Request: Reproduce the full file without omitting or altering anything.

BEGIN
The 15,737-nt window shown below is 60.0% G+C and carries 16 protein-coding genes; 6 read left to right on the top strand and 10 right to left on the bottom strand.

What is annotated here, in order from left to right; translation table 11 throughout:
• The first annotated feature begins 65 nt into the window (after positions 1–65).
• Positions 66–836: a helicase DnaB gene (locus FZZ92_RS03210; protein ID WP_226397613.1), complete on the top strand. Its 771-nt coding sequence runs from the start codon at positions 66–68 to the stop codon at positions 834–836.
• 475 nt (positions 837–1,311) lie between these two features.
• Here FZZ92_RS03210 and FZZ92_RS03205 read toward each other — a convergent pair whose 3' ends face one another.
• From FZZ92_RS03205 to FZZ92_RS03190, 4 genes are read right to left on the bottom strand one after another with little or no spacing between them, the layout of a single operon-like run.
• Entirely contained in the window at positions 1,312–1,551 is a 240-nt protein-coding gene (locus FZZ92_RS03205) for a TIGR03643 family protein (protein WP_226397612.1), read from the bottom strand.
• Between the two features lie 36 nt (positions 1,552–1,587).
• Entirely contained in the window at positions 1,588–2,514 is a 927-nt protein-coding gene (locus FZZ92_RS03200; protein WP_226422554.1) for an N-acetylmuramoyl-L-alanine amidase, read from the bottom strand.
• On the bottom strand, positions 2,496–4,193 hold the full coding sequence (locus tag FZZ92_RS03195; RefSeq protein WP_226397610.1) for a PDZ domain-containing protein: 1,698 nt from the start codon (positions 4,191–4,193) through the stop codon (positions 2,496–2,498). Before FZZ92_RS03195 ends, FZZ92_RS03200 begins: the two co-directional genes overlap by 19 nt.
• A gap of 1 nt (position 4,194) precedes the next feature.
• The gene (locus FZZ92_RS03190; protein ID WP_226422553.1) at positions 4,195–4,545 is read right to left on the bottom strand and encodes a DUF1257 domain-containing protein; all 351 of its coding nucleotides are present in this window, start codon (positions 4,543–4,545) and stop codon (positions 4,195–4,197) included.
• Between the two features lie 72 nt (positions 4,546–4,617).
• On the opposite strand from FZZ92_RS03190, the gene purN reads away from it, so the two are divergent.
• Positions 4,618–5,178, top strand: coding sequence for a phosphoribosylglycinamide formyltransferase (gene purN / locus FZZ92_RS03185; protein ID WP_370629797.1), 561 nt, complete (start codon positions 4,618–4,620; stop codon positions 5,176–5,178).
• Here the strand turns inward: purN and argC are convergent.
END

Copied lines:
The 15,737-nt window shown below is 60.0% G+C and carries 16 protein-coding genes; 6 read left to right on the top strand and 10 right to left on the bottom strand.

What is annotated here, in order from left to right; translation table 11 throughout:
• The first annotated feature begins 65 nt into the window (after positions 1–65).
• Positions 66–836: a helicase DnaB gene (locus FZZ92_RS03210; protein ID WP_226397613.1), complete on the top strand. Its 771-nt coding sequence runs from the start codon at positions 66–68 to the stop codon at positions 834–836.
• 475 nt (positions 837–1,311) lie between these two features.
• Here FZZ92_RS03210 and FZZ92_RS03205 read toward each other — a convergent pair whose 3' ends face one another.
• From FZZ92_RS03205 to FZZ92_RS03190, 4 genes are read right to left on the bottom strand one after another with little or no spacing between them, the layout of a single operon-like run.
• Entirely contained in the window at positions 1,312–1,551 is a 240-nt protein-coding gene (locus FZZ92_RS03205) for a TIGR03643 family protein (protein WP_226397612.1), read from the bottom strand.
• Between the two features lie 36 nt (positions 1,552–1,587).
• Entirely contained in the window at positions 1,588–2,514 is a 927-nt protein-coding gene (locus FZZ92_RS03200; protein WP_226422554.1) for an N-acetylmuramoyl-L-alanine amidase, read from the bottom strand.
• On the bottom strand, positions 2,496–4,193 hold the full coding sequence (locus tag FZZ92_RS03195; RefSeq protein WP_226397610.1) for a PDZ domain-containing protein: 1,698 nt from the start codon (positions 4,191–4,193) through the stop codon (positions 2,496–2,498). Before FZZ92_RS03195 ends, FZZ92_RS03200 begins: the two co-directional genes overlap by 19 nt.
• A gap of 1 nt (position 4,194) precedes the next feature.
• The gene (locus FZZ92_RS03190; protein ID WP_226422553.1) at positions 4,195–4,545 is read right to left on the bottom strand and encodes a DUF1257 domain-containing protein; all 351 of its coding nucleotides are present in this window, start codon (positions 4,543–4,545) and stop codon (positions 4,195–4,197) included.
• Between the two features lie 72 nt (positions 4,546–4,617).
• On the opposite strand from FZZ92_RS03190, the gene purN reads away from it, so the two are divergent.
• Positions 4,618–5,178, top strand: coding sequence for a phosphoribosylglycinamide formyltransferase (gene purN / locus FZZ92_RS03185; protein ID WP_370629797.1), 561 nt, complete (start codon positions 4,618–4,620; stop codon positions 5,176–5,178).
• Here the strand turns inward: purN and argC are convergent.